My wife and I have just returned from a long weekend away in western Massachusetts, celebrating a belated Christmas with my family. And I was on hand as an unexpected development occurred and threw me for an emotional loop…
Allow me to clarify my lead: My parents are selling my childhood home.
My wife and I have just returned from a long weekend away in western Massachusetts, celebrating a belated Christmas with my family. On the day of our arrival — almost to the hour, in fact, my parents had decided and committed to buy a new condo, a few towns over from their current residence. The last time I had spoken to them, while they were considering buying a second house someplace like the Carolinas, they had talked about keeping the old house.
Now, without any preamble, they’ve committed to selling it and moving into their new condo this spring.
Just like that, I realized that after living there for 34 years, my parents were selling my childhood home, which they had purchased as their wedding gift to one another. The place I have thought of as “home”, that storehouse of memories, is being sold, and I am unlikely to have time to return to it again before the transaction is done.
All of this was perfectly obvious the moment I heard the news, but it didn’t realy register until late that night, when I was in my parents’ basement, finishing my writing for the night. After this weekend, I would never see my childhood home again.
And the part of it that upsets me most? Not the fact I won’t get to walk around inside again. It’s that I worry about the oak tree in the front yard. My father and I planted that tree on May 24, 1980. There’s a picture of the event in the family album. Me, a scrawny kid with no shirt on, dad with a shovel, the two of us depositing a Charlie Brown-pathetic sapling into the ground.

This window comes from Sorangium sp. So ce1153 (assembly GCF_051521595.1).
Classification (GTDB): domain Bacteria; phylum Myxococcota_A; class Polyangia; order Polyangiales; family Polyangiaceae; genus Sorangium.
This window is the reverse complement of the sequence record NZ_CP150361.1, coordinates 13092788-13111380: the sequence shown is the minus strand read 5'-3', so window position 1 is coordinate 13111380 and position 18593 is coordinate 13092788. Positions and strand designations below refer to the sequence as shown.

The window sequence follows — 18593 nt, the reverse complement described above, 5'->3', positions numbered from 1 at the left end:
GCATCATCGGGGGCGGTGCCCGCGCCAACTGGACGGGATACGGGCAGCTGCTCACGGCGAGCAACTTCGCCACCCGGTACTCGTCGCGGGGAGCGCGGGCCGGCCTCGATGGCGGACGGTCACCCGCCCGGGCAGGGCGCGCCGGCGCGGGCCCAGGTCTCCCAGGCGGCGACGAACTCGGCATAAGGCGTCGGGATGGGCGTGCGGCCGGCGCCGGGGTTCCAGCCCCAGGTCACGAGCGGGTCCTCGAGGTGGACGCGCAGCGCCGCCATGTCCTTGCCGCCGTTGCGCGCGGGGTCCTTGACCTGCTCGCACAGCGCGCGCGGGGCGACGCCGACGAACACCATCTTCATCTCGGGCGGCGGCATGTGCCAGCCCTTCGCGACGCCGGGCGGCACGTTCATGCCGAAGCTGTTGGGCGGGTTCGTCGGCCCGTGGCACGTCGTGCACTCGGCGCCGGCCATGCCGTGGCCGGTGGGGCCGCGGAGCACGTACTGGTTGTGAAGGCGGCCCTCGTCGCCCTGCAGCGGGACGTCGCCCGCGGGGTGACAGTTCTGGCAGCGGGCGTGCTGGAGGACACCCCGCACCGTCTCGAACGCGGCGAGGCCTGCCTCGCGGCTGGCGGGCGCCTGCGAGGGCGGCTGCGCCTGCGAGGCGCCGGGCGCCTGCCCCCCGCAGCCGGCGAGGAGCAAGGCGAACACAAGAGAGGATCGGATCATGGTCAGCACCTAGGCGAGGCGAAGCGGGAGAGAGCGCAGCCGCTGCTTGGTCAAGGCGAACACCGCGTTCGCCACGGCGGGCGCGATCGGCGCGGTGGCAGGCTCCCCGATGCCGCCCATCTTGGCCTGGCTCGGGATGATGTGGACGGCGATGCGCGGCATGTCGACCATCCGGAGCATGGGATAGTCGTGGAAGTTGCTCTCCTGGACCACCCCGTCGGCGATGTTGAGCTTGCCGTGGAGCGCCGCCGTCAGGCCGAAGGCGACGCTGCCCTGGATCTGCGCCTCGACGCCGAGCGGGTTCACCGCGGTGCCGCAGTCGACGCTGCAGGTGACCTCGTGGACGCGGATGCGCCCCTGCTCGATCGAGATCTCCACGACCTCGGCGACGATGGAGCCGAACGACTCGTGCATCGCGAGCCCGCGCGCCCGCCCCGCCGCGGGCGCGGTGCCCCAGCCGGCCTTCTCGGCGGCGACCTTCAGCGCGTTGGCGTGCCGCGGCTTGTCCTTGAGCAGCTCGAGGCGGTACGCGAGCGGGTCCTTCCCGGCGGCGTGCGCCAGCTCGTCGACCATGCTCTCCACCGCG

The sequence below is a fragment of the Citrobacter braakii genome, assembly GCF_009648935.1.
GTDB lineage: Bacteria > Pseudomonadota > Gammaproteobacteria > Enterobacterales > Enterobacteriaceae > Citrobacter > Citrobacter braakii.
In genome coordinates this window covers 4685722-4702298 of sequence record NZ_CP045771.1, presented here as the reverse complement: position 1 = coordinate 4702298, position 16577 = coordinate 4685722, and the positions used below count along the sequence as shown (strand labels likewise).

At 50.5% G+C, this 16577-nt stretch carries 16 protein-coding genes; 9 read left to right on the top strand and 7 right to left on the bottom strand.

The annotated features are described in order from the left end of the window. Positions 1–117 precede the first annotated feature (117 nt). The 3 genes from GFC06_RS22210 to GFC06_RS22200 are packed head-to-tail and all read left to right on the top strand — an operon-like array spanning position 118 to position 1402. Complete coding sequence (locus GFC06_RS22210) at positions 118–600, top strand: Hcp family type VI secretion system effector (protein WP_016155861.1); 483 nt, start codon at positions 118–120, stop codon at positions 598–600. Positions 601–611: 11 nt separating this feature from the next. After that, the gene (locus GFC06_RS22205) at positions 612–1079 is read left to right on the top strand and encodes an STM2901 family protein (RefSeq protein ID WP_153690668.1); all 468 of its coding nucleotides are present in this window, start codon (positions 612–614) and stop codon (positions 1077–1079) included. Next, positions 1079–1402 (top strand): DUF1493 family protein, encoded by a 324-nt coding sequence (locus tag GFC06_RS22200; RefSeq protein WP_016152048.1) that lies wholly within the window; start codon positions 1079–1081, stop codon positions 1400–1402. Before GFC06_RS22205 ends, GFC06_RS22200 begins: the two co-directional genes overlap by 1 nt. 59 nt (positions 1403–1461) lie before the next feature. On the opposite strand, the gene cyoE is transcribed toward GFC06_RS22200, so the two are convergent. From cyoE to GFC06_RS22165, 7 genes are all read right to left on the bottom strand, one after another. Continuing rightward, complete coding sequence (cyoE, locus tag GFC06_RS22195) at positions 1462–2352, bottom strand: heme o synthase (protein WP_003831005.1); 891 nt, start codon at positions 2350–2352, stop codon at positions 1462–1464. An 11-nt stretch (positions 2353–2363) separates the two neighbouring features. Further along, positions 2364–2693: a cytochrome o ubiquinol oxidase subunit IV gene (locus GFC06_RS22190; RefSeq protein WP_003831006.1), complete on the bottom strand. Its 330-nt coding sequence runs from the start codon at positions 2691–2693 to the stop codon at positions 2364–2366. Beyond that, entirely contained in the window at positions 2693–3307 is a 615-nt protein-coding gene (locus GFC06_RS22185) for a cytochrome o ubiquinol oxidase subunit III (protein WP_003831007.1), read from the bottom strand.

Twenty-eight years later, that oak tree is majestic. Dozens of arms, forty feet tall. In summer, when it’s in full leaf, it shades the entire house. It’s a magnificent tree, and my father and I put it there. In the emotional core of my messed-up brain, that tree is a powerful symbol of my bond with my father.
And soon it won’t belong to us anymore.
I feel like some intangible link to my childhood has been severed, and I’m adrift.
Then I came home tonight and received an e-mail that informed me that a friend of mine, the only son of my pal Bob Greenberger, has been diagnosed with leukemia and is facing a hard fight. In my twenties, another close friend of mine, Keith Kowal, died of leukemia. I know it’s going to be a battle for my friend who is ill now.
For all the sadness I’ve felt about never again seeing that tree in my parents’ yard, if you told me I could cure my friend by chopping it down, we’d all be divvying up kindling right now.
And that’s called perspective, I think.
ETA: My friend Bob has gone public on his blog with the news about his son Robbie’s illness. I’ve added a link to Bob’s blog.